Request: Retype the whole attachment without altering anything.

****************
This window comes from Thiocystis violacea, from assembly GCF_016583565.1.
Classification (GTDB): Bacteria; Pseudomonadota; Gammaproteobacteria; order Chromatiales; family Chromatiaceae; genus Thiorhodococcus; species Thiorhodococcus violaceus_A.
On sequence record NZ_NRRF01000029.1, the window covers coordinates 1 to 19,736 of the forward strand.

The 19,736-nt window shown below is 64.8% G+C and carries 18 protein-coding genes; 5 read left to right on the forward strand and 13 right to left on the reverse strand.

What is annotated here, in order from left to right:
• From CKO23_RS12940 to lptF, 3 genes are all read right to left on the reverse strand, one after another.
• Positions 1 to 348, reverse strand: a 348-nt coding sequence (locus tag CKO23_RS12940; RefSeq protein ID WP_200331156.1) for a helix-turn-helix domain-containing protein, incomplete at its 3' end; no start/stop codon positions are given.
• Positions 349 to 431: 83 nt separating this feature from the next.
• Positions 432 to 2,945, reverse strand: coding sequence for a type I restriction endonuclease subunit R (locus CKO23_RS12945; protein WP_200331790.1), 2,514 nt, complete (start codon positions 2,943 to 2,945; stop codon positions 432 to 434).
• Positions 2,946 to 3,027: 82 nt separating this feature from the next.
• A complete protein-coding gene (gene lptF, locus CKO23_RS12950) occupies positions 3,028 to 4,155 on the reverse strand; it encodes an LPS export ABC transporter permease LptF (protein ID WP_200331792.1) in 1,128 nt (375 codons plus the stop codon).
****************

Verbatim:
This window comes from Thiocystis violacea, from assembly GCF_016583565.1.
Classification (GTDB): Bacteria; Pseudomonadota; Gammaproteobacteria; order Chromatiales; family Chromatiaceae; genus Thiorhodococcus; species Thiorhodococcus violaceus_A.
On sequence record NZ_NRRF01000029.1, the window covers coordinates 1 to 19,736 of the forward strand.

The 19,736-nt window shown below is 64.8% G+C and carries 18 protein-coding genes; 5 read left to right on the forward strand and 13 right to left on the reverse strand.

What is annotated here, in order from left to right:
• From CKO23_RS12940 to lptF, 3 genes are all read right to left on the reverse strand, one after another.
• Positions 1 to 348, reverse strand: a 348-nt coding sequence (locus tag CKO23_RS12940; RefSeq protein ID WP_200331156.1) for a helix-turn-helix domain-containing protein, incomplete at its 3' end; no start/stop codon positions are given.
• Positions 349 to 431: 83 nt separating this feature from the next.
• Positions 432 to 2,945, reverse strand: coding sequence for a type I restriction endonuclease subunit R (locus CKO23_RS12945; protein WP_200331790.1), 2,514 nt, complete (start codon positions 2,943 to 2,945; stop codon positions 432 to 434).
• Positions 2,946 to 3,027: 82 nt separating this feature from the next.
• A complete protein-coding gene (gene lptF, locus CKO23_RS12950) occupies positions 3,028 to 4,155 on the reverse strand; it encodes an LPS export ABC transporter permease LptF (protein ID WP_200331792.1) in 1,128 nt (375 codons plus the stop codon).